Suppose I have a custom type wrapping an existing type,

```
newtype T = T Int deriving Show
```

and suppose I want to be able to add up `T`

s, and that adding them up should result in adding the wrapped values up; I would do this via

```
instance Num T where
(T t1) + (T t2) = T (t1 + t2)
-- all other Num's methods = undefined
```

I think we are good so far. Please, tell me if there are major concerns up to this point.

Now let's suppose that I want to be able to multiply a `T`

by an `Int`

and that the result should be a `T`

whose wrapping value is the former multiplied by the int; I would go for something like this:

```
instance Num T where
(T t1) + (T t2) = T (t1 + t2)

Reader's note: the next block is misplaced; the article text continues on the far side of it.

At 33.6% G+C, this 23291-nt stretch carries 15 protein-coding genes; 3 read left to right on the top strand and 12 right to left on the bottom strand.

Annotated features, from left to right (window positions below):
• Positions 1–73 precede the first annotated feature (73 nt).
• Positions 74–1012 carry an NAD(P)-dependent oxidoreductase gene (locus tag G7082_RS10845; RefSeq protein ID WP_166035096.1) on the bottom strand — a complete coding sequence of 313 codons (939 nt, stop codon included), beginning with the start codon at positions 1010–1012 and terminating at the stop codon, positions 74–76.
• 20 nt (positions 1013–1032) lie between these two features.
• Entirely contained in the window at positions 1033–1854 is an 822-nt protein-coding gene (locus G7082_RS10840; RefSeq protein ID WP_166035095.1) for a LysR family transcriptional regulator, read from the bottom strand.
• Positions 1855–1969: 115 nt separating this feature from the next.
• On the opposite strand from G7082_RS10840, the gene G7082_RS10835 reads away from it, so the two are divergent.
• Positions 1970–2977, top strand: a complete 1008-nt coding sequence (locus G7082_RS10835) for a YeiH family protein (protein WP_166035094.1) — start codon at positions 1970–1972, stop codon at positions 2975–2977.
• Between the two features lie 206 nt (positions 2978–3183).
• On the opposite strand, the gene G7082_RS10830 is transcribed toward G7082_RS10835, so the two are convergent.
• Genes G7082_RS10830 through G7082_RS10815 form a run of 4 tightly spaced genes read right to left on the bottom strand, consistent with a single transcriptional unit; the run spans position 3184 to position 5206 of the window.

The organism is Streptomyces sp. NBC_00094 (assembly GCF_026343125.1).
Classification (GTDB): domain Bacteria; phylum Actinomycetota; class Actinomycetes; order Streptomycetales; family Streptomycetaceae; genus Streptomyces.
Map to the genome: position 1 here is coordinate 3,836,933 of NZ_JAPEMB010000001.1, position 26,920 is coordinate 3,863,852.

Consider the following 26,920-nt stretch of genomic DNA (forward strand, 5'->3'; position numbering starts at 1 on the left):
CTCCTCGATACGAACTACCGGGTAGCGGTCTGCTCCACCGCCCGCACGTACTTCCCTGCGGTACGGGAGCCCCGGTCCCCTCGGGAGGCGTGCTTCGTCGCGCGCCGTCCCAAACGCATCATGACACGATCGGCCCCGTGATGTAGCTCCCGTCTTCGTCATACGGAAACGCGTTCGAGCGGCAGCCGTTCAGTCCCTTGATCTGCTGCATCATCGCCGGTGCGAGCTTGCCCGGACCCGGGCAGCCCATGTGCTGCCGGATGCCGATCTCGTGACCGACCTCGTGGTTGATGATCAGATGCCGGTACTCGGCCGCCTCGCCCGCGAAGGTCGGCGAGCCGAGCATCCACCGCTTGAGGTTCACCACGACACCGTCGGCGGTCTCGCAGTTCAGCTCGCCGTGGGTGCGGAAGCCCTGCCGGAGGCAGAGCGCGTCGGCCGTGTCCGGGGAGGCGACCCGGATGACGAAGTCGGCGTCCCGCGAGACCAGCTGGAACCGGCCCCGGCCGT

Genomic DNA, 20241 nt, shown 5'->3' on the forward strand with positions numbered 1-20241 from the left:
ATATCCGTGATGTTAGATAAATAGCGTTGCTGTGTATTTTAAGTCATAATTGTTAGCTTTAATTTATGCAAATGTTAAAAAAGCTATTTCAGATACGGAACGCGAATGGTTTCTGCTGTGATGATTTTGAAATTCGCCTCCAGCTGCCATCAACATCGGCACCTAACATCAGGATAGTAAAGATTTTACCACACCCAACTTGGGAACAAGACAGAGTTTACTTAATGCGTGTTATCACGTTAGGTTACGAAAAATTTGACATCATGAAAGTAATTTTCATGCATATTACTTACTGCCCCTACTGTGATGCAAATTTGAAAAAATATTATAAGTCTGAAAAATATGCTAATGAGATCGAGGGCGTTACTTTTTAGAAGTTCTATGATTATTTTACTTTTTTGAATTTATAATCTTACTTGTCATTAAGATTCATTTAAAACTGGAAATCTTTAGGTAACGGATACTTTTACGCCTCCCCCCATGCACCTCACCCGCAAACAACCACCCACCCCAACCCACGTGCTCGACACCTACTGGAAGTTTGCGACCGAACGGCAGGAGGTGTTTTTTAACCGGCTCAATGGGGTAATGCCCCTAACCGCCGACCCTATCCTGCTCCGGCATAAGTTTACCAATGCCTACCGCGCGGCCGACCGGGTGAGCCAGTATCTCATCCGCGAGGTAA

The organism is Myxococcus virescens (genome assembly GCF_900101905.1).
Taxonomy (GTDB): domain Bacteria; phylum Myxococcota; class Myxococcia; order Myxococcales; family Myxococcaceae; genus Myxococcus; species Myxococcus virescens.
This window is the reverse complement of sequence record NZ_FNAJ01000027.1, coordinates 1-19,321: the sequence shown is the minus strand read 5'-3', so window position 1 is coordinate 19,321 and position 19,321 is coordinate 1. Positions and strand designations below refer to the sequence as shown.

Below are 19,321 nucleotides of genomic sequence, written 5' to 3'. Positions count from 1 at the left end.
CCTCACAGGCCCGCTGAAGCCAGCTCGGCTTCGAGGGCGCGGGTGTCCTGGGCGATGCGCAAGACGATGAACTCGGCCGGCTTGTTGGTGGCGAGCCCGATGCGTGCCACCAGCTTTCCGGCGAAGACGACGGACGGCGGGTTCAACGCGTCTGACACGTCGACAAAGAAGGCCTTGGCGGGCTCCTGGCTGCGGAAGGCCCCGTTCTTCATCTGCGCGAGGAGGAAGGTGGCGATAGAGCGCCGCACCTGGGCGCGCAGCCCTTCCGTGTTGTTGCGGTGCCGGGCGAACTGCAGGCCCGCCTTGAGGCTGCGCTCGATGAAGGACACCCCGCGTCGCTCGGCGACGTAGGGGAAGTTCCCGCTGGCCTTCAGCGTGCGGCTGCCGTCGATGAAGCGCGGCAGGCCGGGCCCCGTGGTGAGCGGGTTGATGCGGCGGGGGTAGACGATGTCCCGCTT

(T t) * k = T (t * k)
-- all other Num's methods = undefined
```

which obviously doesn't work because `class Num`

declares `(*) :: a -> a -> a`

, thus requiring the two operands (and the result) to be all of the same type.

Even defining `(*)`

as a free function poses a similar problem (i.e. `(*)`

exists already in `Prelude`

).

How could I deal with this?

As for the why of this question, I can device the following

- in my program I want to use
`(Int,Int)`

for 2D vectors in a cartesian plane, - but I also use
`(Int,Int)`

for another unrelated thing, - therefore I have to disambiguate between the two, by using a
`newtype`

for at least one of them or, if use`(Int,Int)`

for several other reasons, then why not making all of them`newtype`

s wrapping`(Int,Int)`

? - since
`newtype Vec2D = Vec2D (Int,Int)`

represents a vector in the plain, it makes sense to be able to do`Vec2D (2,3) * 4 == Vec2D (8,12)`

.